Success at ‘home’ proving to be elusive 
for Ding

Ding Junhui during his match against Michael Wasley.
Ding Junhui during his match against Michael Wasley.
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Ding Junhui’s Crucible curse in his adopted hometown of Sheffield saw him make a shock first-round exit at the Dafabet World Championship.

The world No 3 – who moved to the Steel City as a teenager in his bid to conquer the snooker world – crashed out 10-9 to unknown rookie Michael Wasley late on Monday night.

Ding has long been tipped as a future world champion, such is his talent.

But this was the 27-year-old’s eighth appearance at the famous Crucible theatre, and he has only progressed beyond the second round twice.

Ding’s exit was the biggest shock in the opening four days of the 17-day tournament, but he was not the only casualty.

Yesterday, four-time world champion John Higgins fell at the first hurdle, beaten by another veteran in 43-year-old Alan McManus 10-7.

The Scot next plays another player enjoying a renaissance in Ken Doherty, who beat world 
No 6 Stuart Bingham 10-5.

Stephen Maguire, 13th in the world rankings, also packed his bags early after losing 10-9 to Welshman Ryan Day.

Ding’s final-frame defeat was the fourth time this week that a match had been settled by a single frame shoot-out, compared to just two final-frame deciders in the entire tournament last year.

The other two 10-9 thrillers saw 2005 world champion Shaun Murphy edge out Jamie Cope, while former world No 1 Mark Selby pipped Michael White.

But it was Ding’s exit – one of the biggest first-round shocks in Crucible history – which has stunned the sport.

He has been in imperious form this season, equalling Stephen Hendry’s record of winning five ranking titles, and was seen as a serious threat to defending champion Ronnie O’Sullivan.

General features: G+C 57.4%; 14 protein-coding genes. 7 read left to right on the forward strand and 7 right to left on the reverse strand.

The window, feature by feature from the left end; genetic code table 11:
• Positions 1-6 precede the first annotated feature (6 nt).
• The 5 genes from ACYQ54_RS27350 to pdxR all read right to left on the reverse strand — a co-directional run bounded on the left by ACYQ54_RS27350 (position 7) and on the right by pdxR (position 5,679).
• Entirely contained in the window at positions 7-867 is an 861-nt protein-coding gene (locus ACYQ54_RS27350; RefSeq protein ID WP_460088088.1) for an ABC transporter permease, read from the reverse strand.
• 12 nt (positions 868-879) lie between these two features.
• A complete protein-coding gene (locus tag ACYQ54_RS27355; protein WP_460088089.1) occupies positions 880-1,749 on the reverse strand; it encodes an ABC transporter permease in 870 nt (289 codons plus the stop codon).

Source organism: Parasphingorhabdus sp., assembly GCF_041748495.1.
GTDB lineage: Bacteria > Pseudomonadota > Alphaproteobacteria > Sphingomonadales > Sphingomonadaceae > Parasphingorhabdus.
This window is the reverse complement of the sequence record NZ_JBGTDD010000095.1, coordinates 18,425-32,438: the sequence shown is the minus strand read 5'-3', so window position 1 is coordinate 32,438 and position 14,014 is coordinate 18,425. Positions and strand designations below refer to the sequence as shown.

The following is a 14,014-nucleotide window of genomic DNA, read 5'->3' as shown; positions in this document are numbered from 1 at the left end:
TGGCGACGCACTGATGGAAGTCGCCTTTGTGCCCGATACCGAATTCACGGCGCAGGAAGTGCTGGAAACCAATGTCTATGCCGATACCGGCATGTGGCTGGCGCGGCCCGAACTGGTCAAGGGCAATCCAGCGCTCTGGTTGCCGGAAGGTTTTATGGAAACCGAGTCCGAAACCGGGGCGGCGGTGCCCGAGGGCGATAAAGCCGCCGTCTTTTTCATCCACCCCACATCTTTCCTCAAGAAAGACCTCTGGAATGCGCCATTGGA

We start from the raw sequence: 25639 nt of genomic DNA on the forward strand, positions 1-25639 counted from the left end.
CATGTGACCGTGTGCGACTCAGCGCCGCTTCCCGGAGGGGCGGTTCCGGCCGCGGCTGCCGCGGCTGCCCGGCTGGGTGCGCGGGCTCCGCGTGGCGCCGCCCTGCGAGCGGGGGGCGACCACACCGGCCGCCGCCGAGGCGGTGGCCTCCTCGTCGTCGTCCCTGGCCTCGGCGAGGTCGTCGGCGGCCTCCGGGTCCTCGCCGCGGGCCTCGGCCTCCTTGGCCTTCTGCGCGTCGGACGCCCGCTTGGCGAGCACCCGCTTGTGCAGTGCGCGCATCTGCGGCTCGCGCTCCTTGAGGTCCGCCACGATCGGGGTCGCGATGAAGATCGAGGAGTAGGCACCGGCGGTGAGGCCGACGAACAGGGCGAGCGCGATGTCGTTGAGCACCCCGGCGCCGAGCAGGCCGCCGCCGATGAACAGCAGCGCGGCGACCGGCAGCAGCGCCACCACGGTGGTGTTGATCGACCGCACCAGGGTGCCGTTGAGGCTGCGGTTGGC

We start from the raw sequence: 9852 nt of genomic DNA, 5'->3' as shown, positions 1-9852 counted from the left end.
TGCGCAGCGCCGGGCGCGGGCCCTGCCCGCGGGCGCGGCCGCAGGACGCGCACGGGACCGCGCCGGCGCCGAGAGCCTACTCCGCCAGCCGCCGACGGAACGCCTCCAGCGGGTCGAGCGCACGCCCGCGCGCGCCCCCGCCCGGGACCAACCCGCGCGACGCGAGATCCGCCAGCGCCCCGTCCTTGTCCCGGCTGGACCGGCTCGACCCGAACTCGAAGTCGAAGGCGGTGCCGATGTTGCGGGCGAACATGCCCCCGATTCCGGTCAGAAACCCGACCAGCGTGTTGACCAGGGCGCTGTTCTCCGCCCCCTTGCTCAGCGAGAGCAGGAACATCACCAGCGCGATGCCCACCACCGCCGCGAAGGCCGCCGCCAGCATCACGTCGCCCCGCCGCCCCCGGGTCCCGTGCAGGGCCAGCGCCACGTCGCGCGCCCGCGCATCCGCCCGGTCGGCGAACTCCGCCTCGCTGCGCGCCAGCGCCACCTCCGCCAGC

Leading 6-3 after the first session, Ding was then poised for victory at 9-8, before the players were taken off and had to make a late-night return four hours later to complete the match.

The delay seemed to revive world No 73 Wasley – making his Crucible bow after winning four qualifying matches to reach the televised stages – who knocked in a 103 break to force the decider.

“I had many chances but I didn’t take them,” said Ding.

“Sometimes the cushions bounced and took me out of position, which kills me and my game and costs me the frame.

“I should have won more frames but he played brilliantly. I feel like playing him was like playing Judd Trump in 2011, great potting and great break-building. He’s very good under pressure – a good player.

“I was a bit surprised he played so well. In the first session he didn’t play like that in the last few frames. He made a big break to come back to 9-9. I had some bad luck in the last frame but I tried the best I could” said Ding, whose best Crucible finish saw him reach the semi-finals in 2011.

“Nearly every time I win a tournament, the next one I lose in the first round. Maybe I just win too much.”

For Higgins, it was his second successive first-round exit in Sheffield, and the 38-year-old admitted his days as a regular title contender may lie behind him.

“It’s been a bad season but I’m a lot happier compared to last year,” said Higgins. “I think I’m playing better – that’s a crumb of comfort I can take.

“I feel as if there’s something there that I can work on. There’s been times when I’ve been sat here desolate, but I still think there’s some decent snooker left in me.

“I’m not one of the top players that’s challenging for events, I’m possibly a journeyman top 16 player now. The journeymen can have their day sometimes.”

A fluked red gave Higgins the impetus to stop the early morning rot and get back to 8-4, and after losing the next to go one frame away from defeat he belatedly found some vintage form, with the 38-year-old making 111, 67 and 94 in closing the gap to 9-7.

McManus, 43, trailed in the next frame too, but Higgins missed the blue when he looked like going just one frame behind and his good friend seized the unexpected match-winning chance.

“It was a bit of a tense finish,” said McManus. “It’s never easy to put John away.

“Although he probably never played as well as he would have liked in most of the match, he came on strong towards the end and I kind of just fell over the line so I feel very fortunate.

“Now I play my fellow old-stager, Ken, and I really look forward to it. I’m sure Ken will be looking forward to it as much as I am.”